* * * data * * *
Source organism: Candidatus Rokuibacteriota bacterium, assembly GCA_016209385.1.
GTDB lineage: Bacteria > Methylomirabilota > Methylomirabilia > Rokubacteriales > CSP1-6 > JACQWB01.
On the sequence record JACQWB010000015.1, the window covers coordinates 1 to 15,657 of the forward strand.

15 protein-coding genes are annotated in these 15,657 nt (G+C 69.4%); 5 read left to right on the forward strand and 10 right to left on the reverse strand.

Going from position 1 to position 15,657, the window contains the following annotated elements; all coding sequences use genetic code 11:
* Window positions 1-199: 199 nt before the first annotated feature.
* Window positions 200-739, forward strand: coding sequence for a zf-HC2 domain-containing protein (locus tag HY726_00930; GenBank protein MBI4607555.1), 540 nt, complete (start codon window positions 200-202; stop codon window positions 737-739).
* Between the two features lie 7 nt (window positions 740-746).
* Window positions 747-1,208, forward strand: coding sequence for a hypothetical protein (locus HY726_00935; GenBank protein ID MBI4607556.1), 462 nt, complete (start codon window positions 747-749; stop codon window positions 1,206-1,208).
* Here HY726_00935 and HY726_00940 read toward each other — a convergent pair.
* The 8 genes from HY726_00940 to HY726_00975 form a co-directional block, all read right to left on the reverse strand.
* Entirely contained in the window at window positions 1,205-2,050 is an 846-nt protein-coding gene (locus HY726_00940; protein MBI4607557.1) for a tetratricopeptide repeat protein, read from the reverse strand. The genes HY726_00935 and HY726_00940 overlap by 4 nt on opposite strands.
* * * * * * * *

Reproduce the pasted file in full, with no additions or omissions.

Source organism: Candidatus Rokuibacteriota bacterium, assembly GCA_016209385.1.
GTDB lineage: Bacteria > Methylomirabilota > Methylomirabilia > Rokubacteriales > CSP1-6 > JACQWB01.
On the sequence record JACQWB010000015.1, the window covers coordinates 1 to 15,657 of the forward strand.

15 protein-coding genes are annotated in these 15,657 nt (G+C 69.4%); 5 read left to right on the forward strand and 10 right to left on the reverse strand.

Going from position 1 to position 15,657, the window contains the following annotated elements; all coding sequences use genetic code 11:
* Window positions 1-199: 199 nt before the first annotated feature.
* Window positions 200-739, forward strand: coding sequence for a zf-HC2 domain-containing protein (locus tag HY726_00930; GenBank protein MBI4607555.1), 540 nt, complete (start codon window positions 200-202; stop codon window positions 737-739).
* Between the two features lie 7 nt (window positions 740-746).
* Window positions 747-1,208, forward strand: coding sequence for a hypothetical protein (locus HY726_00935; GenBank protein ID MBI4607556.1), 462 nt, complete (start codon window positions 747-749; stop codon window positions 1,206-1,208).
* Here HY726_00935 and HY726_00940 read toward each other — a convergent pair.
* The 8 genes from HY726_00940 to HY726_00975 form a co-directional block, all read right to left on the reverse strand.
* Entirely contained in the window at window positions 1,205-2,050 is an 846-nt protein-coding gene (locus HY726_00940; protein MBI4607557.1) for a tetratricopeptide repeat protein, read from the reverse strand. The genes HY726_00935 and HY726_00940 overlap by 4 nt on opposite strands.